Rattlesnake Master is a tall, striking accent plant with stiff, yucca-like foliage and 1” white thistle-like flowers. Name derives from traditional belief that root will cure snake bite. Native to midwestern prairies. Pollinators: bees, beetles and flies. More information here.
Cheerful red flowers with yellow tips. Adaptable and reliable, this native wildflower blooms for most or all of the summer. Give haircut to in mid-summer to promote more flowering. Will seed out without being invasive. Tolerates a wide variety of soil types. Pollinators: native bees, honey bees. Firewise. More information here.
Lydia broom, a well-behaved flowering shrub, is a stunning sight in late spring,–covered with bright yellow pea-like flowers. Otherwise, the evergreen mound of wiry stems provide good structure year round. Tolerates clay. Don’t confuse with invasive Scotch Broom. Choice!
Sticky Purple Geranium makes a lovely addition to informal meadow-like landscapes. Native to higher elevations in Idaho and across the mountain west, it thrives in moist to dry settings. Blooming in mid-spring, it attracts a variety of native pollinators and honeybees. Firewise.
Prairie Smoke has early summer blooms, followed by distinctive feathery pink seed heads. Appreciates moderate water and does best in part shade, except at higher elevations, where it thrives in full sun. Pollinators: native bees. Firewise. More info here.
Maximilian’s Sunflower is a vigorous perennial sunflower that comes back from roots every spring and grows to 5 or 6 feet. In late summer a profusion of smallish sunflowers, cover the upright stalks. Excellent fall interest, great along fences. Late season nectar source for bees and butterflies.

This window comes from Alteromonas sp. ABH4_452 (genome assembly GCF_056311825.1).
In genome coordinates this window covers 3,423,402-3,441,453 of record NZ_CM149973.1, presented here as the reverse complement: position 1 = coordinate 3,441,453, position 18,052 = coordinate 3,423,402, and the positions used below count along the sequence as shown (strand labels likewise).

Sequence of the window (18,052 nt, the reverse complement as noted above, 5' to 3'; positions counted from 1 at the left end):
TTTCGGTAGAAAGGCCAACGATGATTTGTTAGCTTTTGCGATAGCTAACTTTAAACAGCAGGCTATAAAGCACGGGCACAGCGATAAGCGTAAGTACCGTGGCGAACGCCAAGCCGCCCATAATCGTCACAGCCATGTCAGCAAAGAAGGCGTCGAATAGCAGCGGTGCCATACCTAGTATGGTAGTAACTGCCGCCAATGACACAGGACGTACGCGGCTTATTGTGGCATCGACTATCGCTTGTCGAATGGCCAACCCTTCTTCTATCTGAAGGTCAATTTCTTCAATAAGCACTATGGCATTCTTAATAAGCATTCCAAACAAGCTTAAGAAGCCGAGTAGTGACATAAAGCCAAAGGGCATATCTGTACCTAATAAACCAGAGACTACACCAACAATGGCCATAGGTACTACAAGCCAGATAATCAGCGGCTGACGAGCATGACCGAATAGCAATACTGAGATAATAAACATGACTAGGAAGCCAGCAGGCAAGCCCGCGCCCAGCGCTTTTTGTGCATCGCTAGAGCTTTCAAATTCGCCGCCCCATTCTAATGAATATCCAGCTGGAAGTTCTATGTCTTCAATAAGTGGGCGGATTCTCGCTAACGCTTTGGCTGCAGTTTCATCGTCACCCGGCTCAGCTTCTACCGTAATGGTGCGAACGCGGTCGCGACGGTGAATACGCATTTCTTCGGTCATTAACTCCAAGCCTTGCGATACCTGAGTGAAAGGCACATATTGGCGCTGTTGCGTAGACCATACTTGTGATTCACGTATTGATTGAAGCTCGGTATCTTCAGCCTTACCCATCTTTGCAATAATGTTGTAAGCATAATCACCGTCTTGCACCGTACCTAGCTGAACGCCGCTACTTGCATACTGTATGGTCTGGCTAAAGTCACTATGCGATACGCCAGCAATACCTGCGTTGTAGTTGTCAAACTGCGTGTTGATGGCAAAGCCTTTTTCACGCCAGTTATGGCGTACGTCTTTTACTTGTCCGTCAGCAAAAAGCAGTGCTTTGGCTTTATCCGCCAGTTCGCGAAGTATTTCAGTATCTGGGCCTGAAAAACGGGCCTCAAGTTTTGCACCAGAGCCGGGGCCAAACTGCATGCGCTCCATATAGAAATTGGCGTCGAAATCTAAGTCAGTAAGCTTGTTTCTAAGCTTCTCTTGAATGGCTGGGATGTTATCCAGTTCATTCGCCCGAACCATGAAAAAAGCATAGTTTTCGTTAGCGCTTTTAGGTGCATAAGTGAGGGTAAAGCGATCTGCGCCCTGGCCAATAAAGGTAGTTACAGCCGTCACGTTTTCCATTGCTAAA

Coralbells has dramatic spikes of cream to white flowers rise from a base of scalloped deep green leaves. Favors rock outcroppings; great in full sun or dry shade. Very long blooming in our Boise garden. Firewise. Choice!
Sundancer Daisy is a cheerful, showy, long-blooming western wildflower and is a gem in the xeric garden. The attractive thread- leaf foliage is covered by bright-yellow, long-stemmed daisies in summer. Remarkably adapted to arid regions, from low desert to mountains.
This fantastic biennial, native to Texas, produces a profusion of tubular red flowers in the second summer. Closely related to our native Scarlet Gilia, it is proving to be more reliable in cultivation. And, being from Texas, it is naturally bigger, bolder and showier. A real magnet for Hummingbirds
Lavender “Grosso” is a vigorous, large lavender with long, deep purple flower spikes in early to mid-summer. Extremely drought- tolerant, good foundation planting.Flower spikes may be cut back for repeat bloom. Evergreen foliage. Pollinators: bees.
Rocky Mountain Blazing Star produces tall upright stalks of lavender/purple flowers that are premium butterfly attractors. This prairie native is a robust grower and does best in fertile soils with infrequent but deep soakings. Nectar plant for Monarch and other butterflies. Excellent cut flower.
A showy plant for dry gardens or shortgrass meadows, Dotted Gayfeather produces lavender bottlebrushes that bloom from the top down. Deep tuberous taproots account for extreme drought tolerance and long life. Nectar plant for butterflies.
Dense Blazing Star: With showy spikes of pink flowers over grass-like foliage, this native prairie plant will add stunning variety, texture & beauty to your border or meadow. Excellent cut flower. Nectar plant for butterflies.
Lewis Flax, a vigorous native that produces masses of cheerful little blue flowers from late spring through mid-summer. Each flower lasts only a day, drops to the ground and is replaced by more the next morning. Charming. Pollinators: bees.
Hoary Aster: The big purple daisies of this fall-blooming biennial light up the Boise foothills in fall. In the garden, the plants will flower vigorously, then self-sow and reappear the following year. Pollinators: bees, butterflies.
Colorado Four O’Clock is one of those plants that vanishes completely in the winter, retreating underground to an enormous root. Then, fairly late in the spring, shoots begin to emerge and once the plant starts growing—there’s just no stopping it! It can sprawl far and wide and looks lovely draped over a wall. Long-lived! More info here.
Beebalm or Wild Bergamot is a widespread native wildflower with clusters of tufted lavender flowers and is an important plant for native bees and butterflies. A long-lived, clump-forming perennial, it is attractive at the back of a border or in a meadow-like setting.